Intellectualizing The Oscar Movies
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As I mentioned before, late 2011's crop of Ocar-contender movies proved peculiarly hard to come up with anything intelligent to say about how they relate to larger themes in American life (whereas Rise of the Planet of the Apes, Bad Teacher, X-Men: First Class, and so forth from the popcorn season were smart reimaginings of things you aren't supposed to talk about explicitly). For example, the most intelligent thought I came up from thinking about "The Artist" was that maybe instead of speeding up the film 2 frames per second, they should have sped it up 4 frames.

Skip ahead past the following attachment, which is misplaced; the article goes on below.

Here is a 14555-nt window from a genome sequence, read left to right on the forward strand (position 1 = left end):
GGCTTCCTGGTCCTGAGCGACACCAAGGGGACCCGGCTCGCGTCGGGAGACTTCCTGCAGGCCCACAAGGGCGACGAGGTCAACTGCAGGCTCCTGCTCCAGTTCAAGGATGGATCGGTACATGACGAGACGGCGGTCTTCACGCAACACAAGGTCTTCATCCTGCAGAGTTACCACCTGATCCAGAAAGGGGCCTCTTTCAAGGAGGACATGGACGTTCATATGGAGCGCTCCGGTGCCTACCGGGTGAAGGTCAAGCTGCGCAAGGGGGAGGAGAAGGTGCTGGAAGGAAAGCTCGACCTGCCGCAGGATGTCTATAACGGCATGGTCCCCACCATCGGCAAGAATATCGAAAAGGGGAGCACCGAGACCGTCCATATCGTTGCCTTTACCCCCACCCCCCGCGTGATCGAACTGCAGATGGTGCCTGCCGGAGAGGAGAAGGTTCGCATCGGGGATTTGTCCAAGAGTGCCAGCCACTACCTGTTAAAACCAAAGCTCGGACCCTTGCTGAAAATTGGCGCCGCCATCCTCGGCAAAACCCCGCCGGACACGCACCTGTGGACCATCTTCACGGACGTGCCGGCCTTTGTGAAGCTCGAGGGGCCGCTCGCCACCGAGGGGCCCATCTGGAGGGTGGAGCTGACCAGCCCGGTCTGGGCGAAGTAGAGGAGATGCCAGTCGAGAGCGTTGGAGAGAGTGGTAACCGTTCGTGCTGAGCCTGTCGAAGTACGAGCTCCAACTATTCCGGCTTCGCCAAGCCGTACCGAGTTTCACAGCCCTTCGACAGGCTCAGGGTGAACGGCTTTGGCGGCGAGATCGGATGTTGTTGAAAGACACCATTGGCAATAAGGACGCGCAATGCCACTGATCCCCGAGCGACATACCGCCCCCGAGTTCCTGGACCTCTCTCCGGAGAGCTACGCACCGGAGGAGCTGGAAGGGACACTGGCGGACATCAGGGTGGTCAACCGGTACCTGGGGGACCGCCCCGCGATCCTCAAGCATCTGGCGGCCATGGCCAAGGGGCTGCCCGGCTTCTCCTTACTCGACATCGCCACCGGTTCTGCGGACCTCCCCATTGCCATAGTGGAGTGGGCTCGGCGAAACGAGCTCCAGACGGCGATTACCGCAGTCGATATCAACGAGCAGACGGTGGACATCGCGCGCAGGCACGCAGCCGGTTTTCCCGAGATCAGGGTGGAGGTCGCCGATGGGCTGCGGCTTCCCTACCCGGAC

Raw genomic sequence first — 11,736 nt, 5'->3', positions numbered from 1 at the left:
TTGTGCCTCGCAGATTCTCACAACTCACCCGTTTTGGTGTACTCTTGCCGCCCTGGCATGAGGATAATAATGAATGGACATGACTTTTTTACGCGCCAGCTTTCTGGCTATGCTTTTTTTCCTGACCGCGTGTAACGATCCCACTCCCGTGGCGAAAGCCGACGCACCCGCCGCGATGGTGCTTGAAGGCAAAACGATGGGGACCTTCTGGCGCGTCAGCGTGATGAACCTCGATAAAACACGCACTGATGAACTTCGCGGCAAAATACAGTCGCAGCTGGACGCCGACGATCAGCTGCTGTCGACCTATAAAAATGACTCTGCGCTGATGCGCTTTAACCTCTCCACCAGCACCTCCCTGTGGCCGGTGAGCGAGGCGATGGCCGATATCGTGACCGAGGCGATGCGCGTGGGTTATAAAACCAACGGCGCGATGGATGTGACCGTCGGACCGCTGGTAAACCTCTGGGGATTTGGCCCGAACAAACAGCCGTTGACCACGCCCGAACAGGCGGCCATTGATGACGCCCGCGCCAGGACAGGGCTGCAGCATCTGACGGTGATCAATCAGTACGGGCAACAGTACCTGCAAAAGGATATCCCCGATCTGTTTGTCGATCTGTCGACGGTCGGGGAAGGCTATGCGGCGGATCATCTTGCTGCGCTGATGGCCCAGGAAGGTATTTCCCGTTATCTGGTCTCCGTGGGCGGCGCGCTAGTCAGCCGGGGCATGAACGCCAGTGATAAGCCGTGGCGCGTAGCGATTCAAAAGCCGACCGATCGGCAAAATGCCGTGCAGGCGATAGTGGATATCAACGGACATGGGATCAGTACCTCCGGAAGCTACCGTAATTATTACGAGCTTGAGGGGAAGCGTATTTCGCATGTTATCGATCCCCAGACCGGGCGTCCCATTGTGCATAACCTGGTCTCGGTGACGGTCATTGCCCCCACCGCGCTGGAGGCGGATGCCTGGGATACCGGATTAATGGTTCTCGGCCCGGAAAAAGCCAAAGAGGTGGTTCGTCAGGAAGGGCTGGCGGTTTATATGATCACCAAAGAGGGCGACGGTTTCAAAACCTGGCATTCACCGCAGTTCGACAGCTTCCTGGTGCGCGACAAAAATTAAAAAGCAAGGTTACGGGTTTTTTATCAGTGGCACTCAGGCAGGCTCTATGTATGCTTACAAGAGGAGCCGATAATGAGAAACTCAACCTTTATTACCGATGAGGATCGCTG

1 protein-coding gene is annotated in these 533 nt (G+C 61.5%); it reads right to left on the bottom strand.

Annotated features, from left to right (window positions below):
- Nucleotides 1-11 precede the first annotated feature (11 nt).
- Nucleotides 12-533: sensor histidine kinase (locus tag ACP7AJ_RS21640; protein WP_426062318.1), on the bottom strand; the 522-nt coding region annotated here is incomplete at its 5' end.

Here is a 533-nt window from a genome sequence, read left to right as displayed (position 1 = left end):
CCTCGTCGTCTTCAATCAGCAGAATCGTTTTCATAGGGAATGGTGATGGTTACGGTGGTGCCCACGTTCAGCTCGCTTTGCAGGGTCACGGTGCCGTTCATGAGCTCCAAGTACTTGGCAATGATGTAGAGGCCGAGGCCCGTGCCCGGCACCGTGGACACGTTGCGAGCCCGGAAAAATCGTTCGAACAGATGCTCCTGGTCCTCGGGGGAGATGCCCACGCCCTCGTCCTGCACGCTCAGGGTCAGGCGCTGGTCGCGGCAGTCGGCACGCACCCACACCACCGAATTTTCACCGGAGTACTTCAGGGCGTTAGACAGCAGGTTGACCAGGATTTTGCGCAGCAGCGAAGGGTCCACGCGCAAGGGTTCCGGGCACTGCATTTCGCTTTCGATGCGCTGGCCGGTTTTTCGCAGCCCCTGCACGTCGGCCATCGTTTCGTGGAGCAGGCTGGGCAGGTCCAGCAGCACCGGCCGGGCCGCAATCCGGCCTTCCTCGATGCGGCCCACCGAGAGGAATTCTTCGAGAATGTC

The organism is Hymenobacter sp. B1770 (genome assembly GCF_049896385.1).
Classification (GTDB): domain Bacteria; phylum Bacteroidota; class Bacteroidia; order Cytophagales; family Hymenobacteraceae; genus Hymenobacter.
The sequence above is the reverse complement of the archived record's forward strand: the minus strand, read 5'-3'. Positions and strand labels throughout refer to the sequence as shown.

In contrast, in years past it was easy to come up with interpretations of Oscar-nominated films radically different from the conventional wisdom: e.g., "District 9" wasn't so much an "apartheid allegory" as it was a dystopian Malthusian take on illegal immigration from Zimbabwe by a refugee Boer. "Borat" wasn't a documentary exploring prejudice in Red State America, it was a 90 minute Polish joke illustrating traditional Jewish attitudes toward goyishe kop Slavs. But, "The Artist" is a fun silent movie.

That doesn't stop pixel-stained wretches from trying, however. Here, for example, is Frank Bruni in the New York Times painfully drawing analogies between each and every one of the 9 Best Picture nominees and the GOP presidential primaries.
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